English Corner – Regular and Irregular Verbs

Having a deep knowledge of verbs is crucial in order to develop one’s English vocabulary especially when it comes to differentiating between their varied forms. In order to understand verbs in general, we need to know that there are both ‘regular’ and ‘irregular’ verbs depending upon how their past tense and past participle are formed. It can be difficult to distinguish between the two types, as there is no set rule on what specifically makes a verb regular while another one can be irregular. In the case of this particular grammar topic, memorization and practice will make you better at using the correct form of the verb and to have a list of the verbs to study whenever possible.

When it comes to regular verbs, you should know that most verbs are regular verbs and that it’s very easy to change them to the past tense or the past participle. You’re simply going to add ‘-d’ or ‘-ed’ to the end of the verb in order to make it regular in the past tense. A good example of a regular verb would be ‘to play.’ In order to keep ‘play’ as a regular in either the past tense or in the past participle, you would add ‘-ed’ to the end of this word to make it ‘played.’

Example: “I played soccer with my friend Jeremy last night.”

Sometimes, you don’t even need to add –ed to the end of the regular verb but rather just the letter ‘-d’ to make it grammatically correct. A good example of that would be for the verb ‘to dance.’ In this case, you could add ‘-d’ to ‘dance’ to make it ‘danced’ for it to be a regular verb in the past tense.

Example: “We danced as a couple for the first time on our wedding night.”

Short List of Regular Verbs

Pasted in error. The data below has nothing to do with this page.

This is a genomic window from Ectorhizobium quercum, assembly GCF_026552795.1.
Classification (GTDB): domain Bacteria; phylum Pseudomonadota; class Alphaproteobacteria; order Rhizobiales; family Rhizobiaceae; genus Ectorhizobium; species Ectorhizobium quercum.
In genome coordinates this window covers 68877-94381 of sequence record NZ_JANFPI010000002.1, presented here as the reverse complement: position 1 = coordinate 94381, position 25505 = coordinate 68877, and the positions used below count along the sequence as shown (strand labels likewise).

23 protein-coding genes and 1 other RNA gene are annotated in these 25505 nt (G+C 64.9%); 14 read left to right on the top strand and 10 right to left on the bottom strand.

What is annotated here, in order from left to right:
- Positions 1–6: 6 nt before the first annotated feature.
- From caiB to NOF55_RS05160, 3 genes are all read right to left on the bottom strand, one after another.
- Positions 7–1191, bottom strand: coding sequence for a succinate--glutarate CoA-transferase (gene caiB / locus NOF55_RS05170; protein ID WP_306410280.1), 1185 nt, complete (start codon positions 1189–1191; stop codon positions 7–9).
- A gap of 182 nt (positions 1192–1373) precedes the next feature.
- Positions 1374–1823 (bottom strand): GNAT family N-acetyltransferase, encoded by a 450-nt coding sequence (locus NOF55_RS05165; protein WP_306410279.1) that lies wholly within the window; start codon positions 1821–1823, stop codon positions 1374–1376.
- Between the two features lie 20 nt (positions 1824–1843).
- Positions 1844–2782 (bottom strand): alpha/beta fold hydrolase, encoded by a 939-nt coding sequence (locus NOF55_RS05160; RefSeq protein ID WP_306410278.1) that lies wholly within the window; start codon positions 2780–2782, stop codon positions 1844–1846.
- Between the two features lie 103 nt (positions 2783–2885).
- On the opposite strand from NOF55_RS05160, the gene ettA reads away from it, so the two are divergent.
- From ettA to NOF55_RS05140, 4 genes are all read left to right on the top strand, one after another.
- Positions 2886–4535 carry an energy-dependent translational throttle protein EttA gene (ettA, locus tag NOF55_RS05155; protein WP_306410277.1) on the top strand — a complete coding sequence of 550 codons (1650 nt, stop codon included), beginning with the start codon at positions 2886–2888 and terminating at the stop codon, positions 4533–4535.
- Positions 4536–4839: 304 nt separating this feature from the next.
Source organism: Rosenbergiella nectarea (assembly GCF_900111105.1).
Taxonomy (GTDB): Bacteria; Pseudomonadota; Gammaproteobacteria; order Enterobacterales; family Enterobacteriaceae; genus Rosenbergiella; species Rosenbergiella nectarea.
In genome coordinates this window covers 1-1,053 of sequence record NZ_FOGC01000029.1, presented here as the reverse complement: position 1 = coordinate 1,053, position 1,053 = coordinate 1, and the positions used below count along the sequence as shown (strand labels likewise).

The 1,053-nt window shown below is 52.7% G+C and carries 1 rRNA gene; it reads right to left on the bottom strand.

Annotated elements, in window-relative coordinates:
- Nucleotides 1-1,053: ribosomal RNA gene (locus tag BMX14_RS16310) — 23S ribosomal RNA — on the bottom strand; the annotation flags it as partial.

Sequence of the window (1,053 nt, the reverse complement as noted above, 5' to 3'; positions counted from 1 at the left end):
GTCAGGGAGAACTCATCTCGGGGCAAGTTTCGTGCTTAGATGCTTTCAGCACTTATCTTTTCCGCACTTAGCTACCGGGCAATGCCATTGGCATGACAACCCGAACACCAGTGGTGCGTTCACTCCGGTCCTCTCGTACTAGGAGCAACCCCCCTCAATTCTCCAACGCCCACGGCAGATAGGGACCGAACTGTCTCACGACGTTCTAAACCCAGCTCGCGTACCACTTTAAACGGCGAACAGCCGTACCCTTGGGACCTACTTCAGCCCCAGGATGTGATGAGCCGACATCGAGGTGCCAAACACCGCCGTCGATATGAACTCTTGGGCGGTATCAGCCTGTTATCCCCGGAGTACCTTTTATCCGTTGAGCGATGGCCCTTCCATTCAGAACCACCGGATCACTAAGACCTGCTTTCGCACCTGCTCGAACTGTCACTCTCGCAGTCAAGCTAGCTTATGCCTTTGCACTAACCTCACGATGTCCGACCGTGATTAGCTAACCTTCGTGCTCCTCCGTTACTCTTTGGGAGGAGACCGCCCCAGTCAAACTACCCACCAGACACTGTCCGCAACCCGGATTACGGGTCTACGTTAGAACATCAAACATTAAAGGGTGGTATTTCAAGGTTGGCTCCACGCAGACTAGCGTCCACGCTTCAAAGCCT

Talk

Create

Walk

Want

Use

Help

Move

Call

Live

Follow

In each of these ten regular verbs, the simple past and the past participle are both the same and come with an –ed at the end of the verb. When it comes to a few select regular verbs, you may change a ‘y’ in the word for ‘-ied.’ For example, ‘try’ is the regular form of the verb in the present but to change it to the past tense, you need to drop the ‘y’ and add ‘ied’ to become ‘tried.’ Also, the regular verb ‘stop’ is an exception in that you add an additional ‘p’ after ‘stop’ as well as put on ‘-ed’ after the ‘p’ to create ‘stopped’ for the simple past and past participle. Regular verbs may have some variation to their formation but not as much when compared to irregular verbs.

Unfortunately, to the consternation to those English learners looking for an easy fix to the regular v. irregular verb debate, there is no magic wand or solution to know a rule to differentiate the two categories. It is known to most that there are over two hundred and fifty irregular verbs in the English language, which is a manageable amount for the average learner to remember since there are thousands of active verbs in the English language. While there is no strict formula or rule behind what separates a regular vs. an irregular verb, there are some fairly common forms of the irregular verb to be aware of.

Short List of Irregular Verbs

Arise

Become

Choose

Deal

Drink

Eat

Forget

Leave

Lose

Mean

Examples:

(Simple Present – Simple Past – Past Participle)

Break – Broke – Broken